Johnson has said he supports Trump (but does not endorse him), which also might damage his chances.
In his speech to the convention, Feingold joined in the free-for-all against Trump.
“We won’t pay our bills with anger and insults,” he said. “Complaining doesn’t create good-paying jobs. Showing up all the time on Fox News doesn’t clean our drinking water. And sitting behind a desk deciding which ethnic or religious group to blame today won’t move Wisconsin or the United States forward.”
U.S. Rep. Ron Kind of La Crosse said he was “shocked and dismayed” that Trump would be the Republican nominee. “We cannot allow a person like Donald Trump to be an occupant in the Oval Office for one minute,” he said.
Peter Barca, D-Kenosha, the minority leader in the state Assembly, noted U.S. House Speaker Paul Ryan’s endorsement of Trump and predicted all of the state’s top Republicans would soon fall in line and get behind “the Trumpster.”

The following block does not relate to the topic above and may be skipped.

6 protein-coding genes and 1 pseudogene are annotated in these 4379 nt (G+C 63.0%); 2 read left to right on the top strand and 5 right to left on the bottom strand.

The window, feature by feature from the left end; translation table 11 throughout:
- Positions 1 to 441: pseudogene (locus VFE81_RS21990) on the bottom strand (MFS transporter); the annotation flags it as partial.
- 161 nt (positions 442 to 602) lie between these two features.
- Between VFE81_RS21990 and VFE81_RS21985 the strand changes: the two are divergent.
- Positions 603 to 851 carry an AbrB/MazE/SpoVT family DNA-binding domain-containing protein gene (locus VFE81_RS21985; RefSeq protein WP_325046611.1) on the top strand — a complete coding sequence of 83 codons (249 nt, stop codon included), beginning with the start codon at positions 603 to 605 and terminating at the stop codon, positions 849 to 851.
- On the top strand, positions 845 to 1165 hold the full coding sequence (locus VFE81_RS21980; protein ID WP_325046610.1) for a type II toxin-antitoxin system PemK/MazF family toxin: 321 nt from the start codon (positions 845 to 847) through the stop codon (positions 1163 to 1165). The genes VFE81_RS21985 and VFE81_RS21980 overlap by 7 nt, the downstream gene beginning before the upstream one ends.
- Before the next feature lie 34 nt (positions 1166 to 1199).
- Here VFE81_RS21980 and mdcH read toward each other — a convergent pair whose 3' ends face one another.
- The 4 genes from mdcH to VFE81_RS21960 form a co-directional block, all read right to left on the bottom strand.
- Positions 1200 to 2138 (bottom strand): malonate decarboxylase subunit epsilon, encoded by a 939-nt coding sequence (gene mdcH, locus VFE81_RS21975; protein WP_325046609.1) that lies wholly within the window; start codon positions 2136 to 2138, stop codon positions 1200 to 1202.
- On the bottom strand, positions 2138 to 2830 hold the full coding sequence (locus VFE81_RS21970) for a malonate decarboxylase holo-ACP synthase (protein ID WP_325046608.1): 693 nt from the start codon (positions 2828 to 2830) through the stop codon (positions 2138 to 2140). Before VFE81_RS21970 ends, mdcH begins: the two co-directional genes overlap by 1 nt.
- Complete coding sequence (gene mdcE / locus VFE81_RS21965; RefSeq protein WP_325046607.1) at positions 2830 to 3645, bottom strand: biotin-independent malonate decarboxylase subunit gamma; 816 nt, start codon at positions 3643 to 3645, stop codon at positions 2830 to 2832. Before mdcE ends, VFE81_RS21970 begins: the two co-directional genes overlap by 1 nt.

U.S. Rep. Mark Pocan of Madison showed comments made by Trump and other Republicans that Pocan dubbed a “collection of intellectual incoherence.” Calling on the crowd to say Trump’s name after listing several of his most controversial policy proposals, Pocan joked that the Democrats had said “Trump” more times than state Republicans did during their entire convention.
Most Republicans did not refer to Trump by name at their convention last month.
“We can’t let Donald Trump and the Trumpettes win this fall,” Pocan said to loud cheers.
Democrats pledged to unite to defeat Trump. Video footage of both Sanders and Clinton on the campaign trail elicited loud cheers from supporters of each, with no audible booing.
“It’s time to turn the page and unite, vote and win in November,” Laning said in a call for unity.
The Associated Press contributed to this story.